sweet peas

Easiest Vegetables To Grow?

I get this question a lot and for me, I have to say it’s my sweet peas. These beauties put up little fuss; they don’t need heavy water or fertilizer, they don’t need special soil or conditions. They only need support–because they’re going to grow so tall! These happen to be my neighbors — nice, huh?

awesome peas

They’re also very forgiving. Recent windstorms in our area blew my sweet peas clear off their support structures, but alas, they continue to grow. It’s a miracle!

sweet peas with solid high support

Okay, “miracle” might be pushing it, but they have survived. What they don’t survive is a trip to the house. Sweet peas are what I refer to as my “garden snacks,” because I eat them while in the garden. More

Sweet Peas A Bloomin’

My sweet peas are blooming and are oh-so-gorgeous, not to mention tasty. Tall and bushy, each plant produces so many pods, I should be serving them with every meal!

sweet peas ready for picking

Unfortunately for my family members, these beauties never make it to the house. These are my garden snacks. Freshly-plucked from the vine, sweet peas are delicious. I’d plant three beds of them, if I thought I could eat them all!

And sweet peas are easy to grow. They need little water, low nutrients–especially when planted in a base of my organic compost–and are cold tolerant. However, there is one problem when growing these plants. They grow high and heavy.

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Poor babies. Despite three rows of twine run between stakes, they’re still slumping over, bending their healthy vines perilously close to the breaking point. Luckily for me, I have more twine and can solve this problem easily. I simply ran another twine from the top of each stake, end-to-end, at a height of about four feet. Whew!

sweet peas with solid high support

It might not look beautiful, but this setup works. For added support, I placed bamboo stakes along the twine, weaving them between the levels of twine to keep my support sturdy and steady. It works!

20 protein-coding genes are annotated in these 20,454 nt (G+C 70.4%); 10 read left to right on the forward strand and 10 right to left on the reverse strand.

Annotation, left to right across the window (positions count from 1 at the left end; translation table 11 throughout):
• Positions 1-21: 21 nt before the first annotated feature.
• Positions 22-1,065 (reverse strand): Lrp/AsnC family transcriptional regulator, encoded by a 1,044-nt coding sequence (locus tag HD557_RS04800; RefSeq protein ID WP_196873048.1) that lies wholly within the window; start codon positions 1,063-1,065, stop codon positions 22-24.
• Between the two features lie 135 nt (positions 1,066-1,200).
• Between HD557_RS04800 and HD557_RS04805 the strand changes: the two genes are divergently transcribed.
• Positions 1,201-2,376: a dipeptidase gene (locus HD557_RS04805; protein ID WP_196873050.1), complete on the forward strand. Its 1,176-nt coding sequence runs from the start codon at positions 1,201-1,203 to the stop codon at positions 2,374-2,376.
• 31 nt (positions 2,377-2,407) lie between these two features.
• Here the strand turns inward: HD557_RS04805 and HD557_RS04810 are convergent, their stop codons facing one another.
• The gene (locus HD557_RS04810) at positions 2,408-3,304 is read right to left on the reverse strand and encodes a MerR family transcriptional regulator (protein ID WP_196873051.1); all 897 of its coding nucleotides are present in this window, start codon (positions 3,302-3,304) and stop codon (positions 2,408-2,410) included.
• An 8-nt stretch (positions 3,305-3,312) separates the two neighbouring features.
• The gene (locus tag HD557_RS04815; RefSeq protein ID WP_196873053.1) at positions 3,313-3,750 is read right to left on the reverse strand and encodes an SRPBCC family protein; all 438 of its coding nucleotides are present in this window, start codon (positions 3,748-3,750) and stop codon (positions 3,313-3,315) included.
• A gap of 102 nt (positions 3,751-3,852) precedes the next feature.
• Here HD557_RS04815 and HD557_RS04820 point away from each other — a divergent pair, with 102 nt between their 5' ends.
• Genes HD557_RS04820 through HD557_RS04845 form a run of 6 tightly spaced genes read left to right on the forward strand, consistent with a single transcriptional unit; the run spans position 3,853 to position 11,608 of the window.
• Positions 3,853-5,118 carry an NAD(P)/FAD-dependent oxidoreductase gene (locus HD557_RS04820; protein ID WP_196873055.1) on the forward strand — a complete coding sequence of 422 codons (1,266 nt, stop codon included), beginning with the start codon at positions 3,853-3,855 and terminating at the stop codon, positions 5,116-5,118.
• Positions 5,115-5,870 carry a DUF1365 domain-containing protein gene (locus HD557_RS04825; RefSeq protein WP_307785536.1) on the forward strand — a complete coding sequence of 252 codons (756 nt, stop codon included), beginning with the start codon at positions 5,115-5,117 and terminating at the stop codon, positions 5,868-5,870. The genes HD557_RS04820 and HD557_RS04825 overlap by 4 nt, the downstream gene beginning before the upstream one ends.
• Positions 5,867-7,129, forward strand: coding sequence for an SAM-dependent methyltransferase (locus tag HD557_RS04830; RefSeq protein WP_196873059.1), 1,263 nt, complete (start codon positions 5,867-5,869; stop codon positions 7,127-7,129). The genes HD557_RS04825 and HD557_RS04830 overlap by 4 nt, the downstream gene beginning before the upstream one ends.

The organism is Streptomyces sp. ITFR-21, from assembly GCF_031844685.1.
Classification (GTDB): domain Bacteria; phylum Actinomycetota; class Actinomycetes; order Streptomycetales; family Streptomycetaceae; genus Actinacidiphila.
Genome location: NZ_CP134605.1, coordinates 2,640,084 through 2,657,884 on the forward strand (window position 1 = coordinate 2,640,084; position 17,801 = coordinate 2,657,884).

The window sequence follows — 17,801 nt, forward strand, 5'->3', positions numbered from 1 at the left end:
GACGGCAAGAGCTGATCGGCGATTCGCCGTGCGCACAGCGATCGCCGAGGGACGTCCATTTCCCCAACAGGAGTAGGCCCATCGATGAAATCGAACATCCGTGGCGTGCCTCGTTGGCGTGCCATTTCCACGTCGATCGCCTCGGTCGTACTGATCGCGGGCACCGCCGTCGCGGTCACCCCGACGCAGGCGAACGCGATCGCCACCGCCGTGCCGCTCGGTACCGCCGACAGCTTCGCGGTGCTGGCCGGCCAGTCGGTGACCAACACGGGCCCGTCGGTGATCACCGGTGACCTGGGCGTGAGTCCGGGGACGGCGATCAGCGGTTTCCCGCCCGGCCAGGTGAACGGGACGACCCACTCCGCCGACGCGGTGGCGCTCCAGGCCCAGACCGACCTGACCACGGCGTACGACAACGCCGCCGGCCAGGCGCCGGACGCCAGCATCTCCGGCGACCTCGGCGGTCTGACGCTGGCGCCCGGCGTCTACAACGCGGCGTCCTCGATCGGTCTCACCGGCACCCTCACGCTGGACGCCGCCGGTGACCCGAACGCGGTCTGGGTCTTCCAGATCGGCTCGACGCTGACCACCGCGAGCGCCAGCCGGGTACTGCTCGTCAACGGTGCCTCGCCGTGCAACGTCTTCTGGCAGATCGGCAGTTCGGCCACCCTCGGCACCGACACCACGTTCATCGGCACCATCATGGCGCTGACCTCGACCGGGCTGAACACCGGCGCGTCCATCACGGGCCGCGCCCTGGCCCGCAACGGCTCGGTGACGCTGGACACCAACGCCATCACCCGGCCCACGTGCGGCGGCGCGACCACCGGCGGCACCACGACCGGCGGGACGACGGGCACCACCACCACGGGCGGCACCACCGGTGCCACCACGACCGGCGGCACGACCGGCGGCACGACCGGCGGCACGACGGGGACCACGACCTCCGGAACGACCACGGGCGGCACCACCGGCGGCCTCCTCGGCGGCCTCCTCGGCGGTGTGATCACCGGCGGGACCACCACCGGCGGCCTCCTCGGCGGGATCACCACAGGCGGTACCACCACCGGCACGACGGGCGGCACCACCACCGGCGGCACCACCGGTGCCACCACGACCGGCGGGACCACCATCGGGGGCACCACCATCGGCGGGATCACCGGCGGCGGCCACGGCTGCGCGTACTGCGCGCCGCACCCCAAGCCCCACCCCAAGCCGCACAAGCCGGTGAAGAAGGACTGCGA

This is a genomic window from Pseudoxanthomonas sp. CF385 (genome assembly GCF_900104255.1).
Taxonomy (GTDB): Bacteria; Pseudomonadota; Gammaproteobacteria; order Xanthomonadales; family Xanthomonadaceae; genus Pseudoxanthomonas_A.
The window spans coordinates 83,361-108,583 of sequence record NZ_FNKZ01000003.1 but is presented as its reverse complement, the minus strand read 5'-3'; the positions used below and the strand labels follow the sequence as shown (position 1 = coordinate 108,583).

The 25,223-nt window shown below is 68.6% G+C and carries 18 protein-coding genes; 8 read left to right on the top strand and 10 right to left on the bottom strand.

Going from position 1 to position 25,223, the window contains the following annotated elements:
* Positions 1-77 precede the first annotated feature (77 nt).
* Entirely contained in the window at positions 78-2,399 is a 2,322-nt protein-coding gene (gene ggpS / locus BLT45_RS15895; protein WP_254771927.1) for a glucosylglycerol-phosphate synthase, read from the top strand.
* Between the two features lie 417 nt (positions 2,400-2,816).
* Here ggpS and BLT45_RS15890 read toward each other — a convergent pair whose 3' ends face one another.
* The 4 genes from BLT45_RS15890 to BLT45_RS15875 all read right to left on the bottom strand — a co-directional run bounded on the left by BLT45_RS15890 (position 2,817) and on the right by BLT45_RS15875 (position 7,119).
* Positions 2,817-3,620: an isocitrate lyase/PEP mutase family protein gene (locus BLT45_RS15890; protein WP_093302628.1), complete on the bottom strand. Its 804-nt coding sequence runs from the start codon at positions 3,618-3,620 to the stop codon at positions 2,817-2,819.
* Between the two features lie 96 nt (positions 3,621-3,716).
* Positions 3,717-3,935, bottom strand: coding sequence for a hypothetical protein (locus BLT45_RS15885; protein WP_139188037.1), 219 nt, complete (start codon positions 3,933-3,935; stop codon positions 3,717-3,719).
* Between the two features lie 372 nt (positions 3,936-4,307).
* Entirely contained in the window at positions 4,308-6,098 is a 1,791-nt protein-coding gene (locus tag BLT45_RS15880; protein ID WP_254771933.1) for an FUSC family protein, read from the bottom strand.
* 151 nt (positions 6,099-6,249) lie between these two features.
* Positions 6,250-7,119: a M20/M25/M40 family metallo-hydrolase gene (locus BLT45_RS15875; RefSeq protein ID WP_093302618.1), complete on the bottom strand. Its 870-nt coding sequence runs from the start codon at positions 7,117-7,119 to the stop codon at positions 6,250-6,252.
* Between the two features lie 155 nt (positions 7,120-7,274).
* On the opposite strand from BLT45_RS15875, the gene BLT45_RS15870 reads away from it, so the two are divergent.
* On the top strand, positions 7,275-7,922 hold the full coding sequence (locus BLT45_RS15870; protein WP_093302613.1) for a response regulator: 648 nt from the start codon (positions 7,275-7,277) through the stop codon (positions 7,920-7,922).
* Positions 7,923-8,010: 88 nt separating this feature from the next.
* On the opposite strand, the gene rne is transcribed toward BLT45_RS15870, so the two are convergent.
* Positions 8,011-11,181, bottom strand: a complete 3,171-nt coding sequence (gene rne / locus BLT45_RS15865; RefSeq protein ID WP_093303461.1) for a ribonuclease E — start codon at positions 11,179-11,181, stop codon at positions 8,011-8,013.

Sugar Snaps

Sugar snaps have to be one of the easiest plants to grow in the vegetable garden. They don’t need a ton of attention, or water, or food. They aren’t prey to many bugs or diseases. Basically, this plant is your all-around go to gal in the garden. And in Florida, this is the perfect time of year to grow them because they tolerate the cooler temperatures very well.

sugar snap peas are thriving

The only thing you have to be wary of with these beauties is their support structure. They need it–and won’t be happy without it. While my tomatoes are content to sprawl across the ground when given the opportunity, my sugar snap peas are not. You can use tee-pee structures like this one, or a trellis system of sorts.

sweet pea teepees

Whichever you choose, be mindful that you might have to guide your darlings onto the support structure if they can’t readily find it. For instance, these tee-pee supports I made worked well–but only for the plants directly surrounding their base. The sprouts in between tee-pees were at a loss for where to go and I ended up with huge plants along the tee-pee towers and scraggly spindly ones in between.

Another thing to remember: they will latch on to anything, including your water mister so be sure to make sure it’s “out” of their way. Other than that, enjoy these lovelies and they will produce gorgeous plump pods for you to devour–straight from the vine or in pea form, alongside those mashed potatoes you love so much.

There’s Always Next Year

Ever catch yourself saying this as you stand and gaze upon your garden?

I have.  Am, I should say.  My garden is going through some “growing pains” at the moment.  Most horribly, our frost “bite” right before Christmas.  Weather man modified his forecast AFTER I was able to prepare.  (Aaagh!)  Watching the news one evening, I found myself gaping at the television screen.  Hard frost?  Freeze, north of us?  Oh no…

Yep.  I have three forty-foot rows that look just like this one.  We salvaged what tomatoes we could, pulled the plants and still have these to clean up.  Tomorrow.  There’s always tomorrow.  Same fate befell my wax peppers, forcing us to clean, cut and can Christmas eve and Christmas day.  (Like I had time for that?!?!) More

Sweet Peas in Spring

Finally my sweet peas are ready!  After maintaining a steady grip during the cold, during the heat, and everything in between, my sweet babies have matured. 

Crisp on the out side, sweet delicacy on the inside, these are worth the wait.